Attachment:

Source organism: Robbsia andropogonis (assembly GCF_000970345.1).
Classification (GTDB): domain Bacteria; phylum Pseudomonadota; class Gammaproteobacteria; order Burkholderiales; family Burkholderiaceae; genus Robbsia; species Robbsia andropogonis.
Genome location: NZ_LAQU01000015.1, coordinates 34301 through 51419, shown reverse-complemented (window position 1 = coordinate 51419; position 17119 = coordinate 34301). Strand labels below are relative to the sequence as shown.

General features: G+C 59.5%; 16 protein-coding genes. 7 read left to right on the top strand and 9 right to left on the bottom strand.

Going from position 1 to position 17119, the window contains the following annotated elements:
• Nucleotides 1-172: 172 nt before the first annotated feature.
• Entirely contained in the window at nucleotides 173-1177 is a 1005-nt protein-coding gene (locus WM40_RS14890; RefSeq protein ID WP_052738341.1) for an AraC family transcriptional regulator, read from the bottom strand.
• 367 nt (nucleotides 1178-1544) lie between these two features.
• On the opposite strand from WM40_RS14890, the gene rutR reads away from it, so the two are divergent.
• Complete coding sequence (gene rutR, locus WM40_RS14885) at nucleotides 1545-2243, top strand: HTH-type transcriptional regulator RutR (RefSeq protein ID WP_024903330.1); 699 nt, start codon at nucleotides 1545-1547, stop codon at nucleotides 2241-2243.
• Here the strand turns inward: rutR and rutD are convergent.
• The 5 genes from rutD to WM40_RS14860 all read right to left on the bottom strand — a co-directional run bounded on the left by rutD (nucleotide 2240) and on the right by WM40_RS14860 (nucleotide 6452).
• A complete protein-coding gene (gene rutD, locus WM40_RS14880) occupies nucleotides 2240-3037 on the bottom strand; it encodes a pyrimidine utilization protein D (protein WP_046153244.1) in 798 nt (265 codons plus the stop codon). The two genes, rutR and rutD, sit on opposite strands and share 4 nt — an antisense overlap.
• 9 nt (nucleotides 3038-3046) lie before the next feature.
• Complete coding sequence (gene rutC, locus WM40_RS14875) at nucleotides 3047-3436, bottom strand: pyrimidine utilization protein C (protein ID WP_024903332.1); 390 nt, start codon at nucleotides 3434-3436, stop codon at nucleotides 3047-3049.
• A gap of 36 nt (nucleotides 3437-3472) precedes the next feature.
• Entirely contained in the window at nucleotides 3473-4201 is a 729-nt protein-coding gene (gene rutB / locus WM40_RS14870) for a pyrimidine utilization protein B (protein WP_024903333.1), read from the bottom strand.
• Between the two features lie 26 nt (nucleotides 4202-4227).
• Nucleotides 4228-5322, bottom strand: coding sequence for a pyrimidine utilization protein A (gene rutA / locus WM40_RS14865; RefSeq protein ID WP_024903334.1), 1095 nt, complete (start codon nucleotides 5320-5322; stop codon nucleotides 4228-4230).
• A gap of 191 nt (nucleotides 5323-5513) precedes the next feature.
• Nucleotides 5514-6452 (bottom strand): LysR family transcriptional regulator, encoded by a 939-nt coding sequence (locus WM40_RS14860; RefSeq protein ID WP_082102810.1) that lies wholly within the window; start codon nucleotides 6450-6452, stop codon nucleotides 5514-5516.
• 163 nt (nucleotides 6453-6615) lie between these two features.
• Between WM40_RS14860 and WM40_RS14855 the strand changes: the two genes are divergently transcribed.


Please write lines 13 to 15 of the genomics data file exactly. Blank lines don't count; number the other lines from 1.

• A complete protein-coding gene (gene rutD, locus WM40_RS14880) occupies nucleotides 2240-3037 on the bottom strand; it encodes a pyrimidine utilization protein D (protein WP_046153244.1) in 798 nt (265 codons plus the stop codon). The two genes, rutR and rutD, sit on opposite strands and share 4 nt — an antisense overlap.
• 9 nt (nucleotides 3038-3046) lie before the next feature.
• Complete coding sequence (gene rutC, locus WM40_RS14875) at nucleotides 3047-3436, bottom strand: pyrimidine utilization protein C (protein ID WP_024903332.1); 390 nt, start codon at nucleotides 3434-3436, stop codon at nucleotides 3047-3049.